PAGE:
The entrance is in the 'Jardines del Real'.
This small square was built in 1840. Plaza Redonda literally means "round square". It is made of curved buildings joined together. So that the whole place is round.
At plaza Redonda you can find several shops where you can buy a souvenir or a small pet; a bird, a rabbit and others.
I've read that on sundays a market is held inside it.
At the moment of writing this square is being restored.
Just a few kilometres south of Valencia you'll find peace and quiet in this natural park, where you can enjoy a boat trip on a rather big lake and a great sunset
Although I prefer organising all my trips on my own, here due to time constraints we jumped on the 'touristic bus' which included the boat trip for 12€
and this was definitely worth it
In 1986/1990 it was respectively declared a national park/bird sanctuary
About a third of all Spanish rice is produced here.
Also the village of El Palmar is a must do and has plenty of nice restaurants, with peppered eels with garlic as the specialty
From April to October there is a very fast way to see quite all the city wthout walking and this is with the Valencia Turistic Bus! It's a double decker bus from which you will discover the city from a completely different point of view.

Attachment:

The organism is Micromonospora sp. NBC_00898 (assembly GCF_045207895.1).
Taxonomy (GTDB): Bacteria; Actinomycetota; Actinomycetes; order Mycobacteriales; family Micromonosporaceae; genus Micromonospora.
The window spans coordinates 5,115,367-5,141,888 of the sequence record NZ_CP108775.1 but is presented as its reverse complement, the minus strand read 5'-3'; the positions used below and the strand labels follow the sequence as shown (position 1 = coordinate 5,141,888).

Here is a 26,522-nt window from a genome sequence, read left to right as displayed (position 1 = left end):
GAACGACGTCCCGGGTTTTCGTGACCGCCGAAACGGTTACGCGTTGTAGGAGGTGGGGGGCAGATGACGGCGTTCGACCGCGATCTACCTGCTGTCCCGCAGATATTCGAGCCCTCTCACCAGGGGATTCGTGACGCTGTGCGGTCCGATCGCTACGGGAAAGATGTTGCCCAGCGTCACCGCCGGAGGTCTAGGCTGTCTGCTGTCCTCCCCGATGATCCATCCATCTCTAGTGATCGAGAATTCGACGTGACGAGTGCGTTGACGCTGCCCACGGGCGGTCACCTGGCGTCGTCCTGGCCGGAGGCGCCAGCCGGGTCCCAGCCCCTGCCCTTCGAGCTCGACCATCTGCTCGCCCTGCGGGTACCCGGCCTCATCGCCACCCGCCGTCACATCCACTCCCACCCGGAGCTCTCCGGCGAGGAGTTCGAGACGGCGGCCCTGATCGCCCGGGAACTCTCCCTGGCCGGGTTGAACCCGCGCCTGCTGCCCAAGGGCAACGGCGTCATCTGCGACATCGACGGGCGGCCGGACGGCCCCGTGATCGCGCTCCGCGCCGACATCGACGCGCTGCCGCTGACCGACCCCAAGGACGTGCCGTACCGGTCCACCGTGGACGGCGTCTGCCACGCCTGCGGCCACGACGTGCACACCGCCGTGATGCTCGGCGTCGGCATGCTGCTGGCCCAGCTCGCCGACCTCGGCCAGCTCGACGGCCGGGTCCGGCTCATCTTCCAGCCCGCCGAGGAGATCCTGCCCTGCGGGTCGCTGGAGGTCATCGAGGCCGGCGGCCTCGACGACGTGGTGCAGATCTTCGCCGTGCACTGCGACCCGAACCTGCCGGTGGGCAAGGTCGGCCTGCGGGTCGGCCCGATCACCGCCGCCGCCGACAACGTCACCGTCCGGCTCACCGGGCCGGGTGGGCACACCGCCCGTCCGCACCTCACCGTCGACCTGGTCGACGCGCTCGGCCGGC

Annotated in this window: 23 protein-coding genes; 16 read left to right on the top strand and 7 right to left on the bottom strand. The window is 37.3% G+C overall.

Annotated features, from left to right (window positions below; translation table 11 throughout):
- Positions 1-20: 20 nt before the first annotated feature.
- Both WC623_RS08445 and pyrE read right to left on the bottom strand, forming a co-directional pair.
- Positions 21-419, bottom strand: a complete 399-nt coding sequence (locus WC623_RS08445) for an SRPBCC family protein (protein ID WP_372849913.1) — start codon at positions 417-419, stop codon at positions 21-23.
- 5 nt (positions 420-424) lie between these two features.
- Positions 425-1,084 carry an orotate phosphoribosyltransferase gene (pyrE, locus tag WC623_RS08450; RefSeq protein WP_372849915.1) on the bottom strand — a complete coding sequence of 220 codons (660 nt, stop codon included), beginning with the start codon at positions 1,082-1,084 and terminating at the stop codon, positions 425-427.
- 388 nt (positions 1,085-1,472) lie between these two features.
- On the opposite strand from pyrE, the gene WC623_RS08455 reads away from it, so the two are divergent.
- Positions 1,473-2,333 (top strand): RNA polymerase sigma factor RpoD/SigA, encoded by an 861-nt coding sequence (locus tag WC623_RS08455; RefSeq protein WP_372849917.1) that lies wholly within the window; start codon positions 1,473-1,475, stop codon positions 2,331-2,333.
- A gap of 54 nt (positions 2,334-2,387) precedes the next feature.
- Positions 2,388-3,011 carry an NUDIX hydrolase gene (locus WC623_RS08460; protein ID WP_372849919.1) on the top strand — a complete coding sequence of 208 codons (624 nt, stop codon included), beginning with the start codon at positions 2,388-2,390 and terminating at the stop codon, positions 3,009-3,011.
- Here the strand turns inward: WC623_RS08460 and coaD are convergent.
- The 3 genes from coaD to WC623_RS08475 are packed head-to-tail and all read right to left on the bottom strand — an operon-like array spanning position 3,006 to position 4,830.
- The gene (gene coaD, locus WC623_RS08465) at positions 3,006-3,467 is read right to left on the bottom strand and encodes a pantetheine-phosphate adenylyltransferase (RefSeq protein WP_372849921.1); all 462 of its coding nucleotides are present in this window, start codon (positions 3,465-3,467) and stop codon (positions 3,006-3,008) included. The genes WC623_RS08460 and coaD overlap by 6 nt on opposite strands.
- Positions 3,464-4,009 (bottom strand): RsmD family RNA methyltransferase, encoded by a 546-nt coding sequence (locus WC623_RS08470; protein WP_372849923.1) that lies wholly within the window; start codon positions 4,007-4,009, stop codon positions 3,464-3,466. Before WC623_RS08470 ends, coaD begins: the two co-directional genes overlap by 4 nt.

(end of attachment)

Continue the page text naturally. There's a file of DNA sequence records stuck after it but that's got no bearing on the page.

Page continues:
There are 4 departures and 4 routes that cross one each other and you can change bus depending on which itinerary you want follow.
Departures are from Plaza de la Reina, Ivam,S.Pio V and at Hemispheric(next the City of Arts and Sciences) every 30min from 1030am; it has 14 bus stops.The ticket ,that lasts for 24 h, costs about 12 €, if you're in group costs 8€ per each
Around the Albufera Lake there are some small fishing villages such as El Palmar, a picturesque place well-known for the quality of its restaurants. You can enjoy local cuisine here: "all i pebre de anguilas" (baby eels with garlic and pepper) and "espardenyà" and you will see the "barracas", the typical moorish houses for many centuries in Valencia, made from raw materials such as wood, reeds, clay, and mud .
It's also a good place from which to visit the lake by boat.
The tourist area of El Palmar has a Barraca situated near the lake and offers a picturesque view.
A visit to El Palmar is the perfect way to pass the day, have an excellent lunch, enjoy the sunset or just taking photographs.